Wednesday, March 8, 2017

Health Attacks in Afghanistan Are Sometimes For More Service, New Yemen Report Slated for April

By Matthew Russell Lee

UNITED NATIONS, March 6 – The attacks on medical facilities in Afghanistan include the Taliban taking a doctor hostage in order to demand more services in more places, it emerged at a UN press conference by the Watchlist group on March 6. Inner City Press asked Watchlist's Research Officer Christine Monaghan if this particular form of attack might show a need for greater outreach by the groups running the clinics. 

Her answer included that because the lines of control are changing, issues of impartial service delivery arise. Ahmad Khalid Fahim of the Swedish Committee for Afghanistan recounted the Taliban urging the relocation of a clinic from an area next to a Governor's office to territory they controlled.

  In last April Watchlist will release a similar report on Yemen, the group's Executive Director Eva Smets told Inner City Press, presumably in advance of Secretary General Antonio Guterres' (but no longer Leila Zerrougui's) annual report on Children on Armed Conflict. How much new detail will there be on attacks by the Saudi-led Coalition which Ban Ki-moon had dropped from the CAAC Annex? Watch this site.
Back on March 1, abuses against children in Yemen, Burundi, the Central African Republic and Myanmar were raised to the Watchlist group, and later to the UN, by Inner City Press on March 1. Watchlist, one of its two speakers from Human Rights Watch, diplomatically declined to opine when Inner City Press asked if the Saudi led Coalition was behind the non-renewal of Special Adviser Leila Zerrougui's contract. But why wasn't she present at the Saudi foreign minister's recent meeting on the 38th floor, and the UN's holdover spokesman Stephane Dujarric has refused to say why.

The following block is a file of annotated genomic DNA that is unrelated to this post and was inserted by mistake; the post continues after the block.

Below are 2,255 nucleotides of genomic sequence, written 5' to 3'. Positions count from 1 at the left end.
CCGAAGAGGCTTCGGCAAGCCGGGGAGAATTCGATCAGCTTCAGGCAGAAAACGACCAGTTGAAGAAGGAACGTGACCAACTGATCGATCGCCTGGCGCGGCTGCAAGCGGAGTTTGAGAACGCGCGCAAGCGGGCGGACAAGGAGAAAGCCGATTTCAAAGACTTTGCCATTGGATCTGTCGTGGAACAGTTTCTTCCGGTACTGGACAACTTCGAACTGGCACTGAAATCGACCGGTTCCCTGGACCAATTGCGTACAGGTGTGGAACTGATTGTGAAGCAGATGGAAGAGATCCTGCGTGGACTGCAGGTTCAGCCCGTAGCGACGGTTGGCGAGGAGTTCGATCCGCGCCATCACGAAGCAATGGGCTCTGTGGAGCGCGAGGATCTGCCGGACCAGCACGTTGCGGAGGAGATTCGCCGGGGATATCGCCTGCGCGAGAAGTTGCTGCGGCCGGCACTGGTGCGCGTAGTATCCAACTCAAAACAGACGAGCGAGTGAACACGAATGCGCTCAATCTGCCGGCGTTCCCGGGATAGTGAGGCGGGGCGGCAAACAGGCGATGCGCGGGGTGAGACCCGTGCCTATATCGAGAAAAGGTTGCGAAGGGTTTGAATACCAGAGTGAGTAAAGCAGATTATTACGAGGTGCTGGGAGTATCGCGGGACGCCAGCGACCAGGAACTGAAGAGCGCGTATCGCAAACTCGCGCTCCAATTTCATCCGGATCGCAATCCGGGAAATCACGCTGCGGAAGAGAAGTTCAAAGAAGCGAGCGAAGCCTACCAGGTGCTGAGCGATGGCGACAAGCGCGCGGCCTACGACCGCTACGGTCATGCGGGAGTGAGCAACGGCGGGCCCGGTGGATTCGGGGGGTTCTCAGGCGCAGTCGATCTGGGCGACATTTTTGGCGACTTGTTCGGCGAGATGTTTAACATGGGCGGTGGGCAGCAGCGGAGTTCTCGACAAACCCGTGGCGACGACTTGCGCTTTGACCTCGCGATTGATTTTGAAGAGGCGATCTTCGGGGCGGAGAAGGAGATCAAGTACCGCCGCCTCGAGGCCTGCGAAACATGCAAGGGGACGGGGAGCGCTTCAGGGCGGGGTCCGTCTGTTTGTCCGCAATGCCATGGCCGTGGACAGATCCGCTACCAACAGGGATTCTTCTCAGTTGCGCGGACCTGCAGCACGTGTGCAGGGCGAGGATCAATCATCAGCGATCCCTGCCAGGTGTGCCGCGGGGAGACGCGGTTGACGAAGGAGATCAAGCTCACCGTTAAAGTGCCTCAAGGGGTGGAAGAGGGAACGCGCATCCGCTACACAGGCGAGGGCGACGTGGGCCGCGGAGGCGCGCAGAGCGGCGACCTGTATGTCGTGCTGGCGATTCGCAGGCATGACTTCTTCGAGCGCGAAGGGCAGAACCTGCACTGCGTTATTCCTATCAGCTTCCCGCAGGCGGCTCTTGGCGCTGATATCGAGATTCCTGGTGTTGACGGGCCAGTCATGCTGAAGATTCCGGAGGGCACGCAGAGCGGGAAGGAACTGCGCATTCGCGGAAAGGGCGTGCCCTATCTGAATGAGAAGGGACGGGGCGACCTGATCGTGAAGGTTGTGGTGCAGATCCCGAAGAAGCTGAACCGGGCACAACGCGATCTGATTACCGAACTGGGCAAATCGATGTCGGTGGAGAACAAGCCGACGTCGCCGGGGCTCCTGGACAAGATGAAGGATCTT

After Watchlist's press conference on March 1, at the noon briefing an hour later Inner City Press asked the UN's Dujarric, transcript now here: 
Inner City Press: In this room, at 10:30, Watchlist, the group about Children and Armed Conflict, were pretty critical of the removal of the Saudi-led Coalition from the Children and Armed Conflict list, basically urging the new Secretary-General to put them back on and also urging him to take up, for the first time, Burundi as a violator of children's rights, including on killing and maiming.  So I wanted to know, are you aware of these calls?

Spokesman:  Well, I'm aware of it because I was listening to it as I was…

Inner City Press: So what do you think of it?

Spokesman:  …preparing for the briefing.  I think it's always important to hear from NGOs (non-governmental organizations) who are heavily involved in these things, and the drafting of the report is under way and should be out not too long.

Inner City Press:  Is there any consideration of including the various peacekeepers in the Central African Republic, including the French force and the UN forces…?

Spokesman:  I will urge you to wait for the report.  
   We'll be here - unless Dujarric has his way with what he tried to do in 2016, get Inner City Press kicked out not only of the UN Press Briefing Room but the UN as a whole. (HRW did nothing - in fact, its UN lobbyist, in a prior capacity, twice tried to get Inner City Press thrown outmisusing the US Digital Millennium Copyright Act to try to cover up one of the attempts, here. See also this, gotten under FOIA.)

  Inner City Press asked the Watchlist speaker about Burundi, video here, and after its Periscope, about the group's generally useful report's failure to specifically mention the plight of Rohingya children in Myanmar. On that, see here (Arakan Project), and watch this site.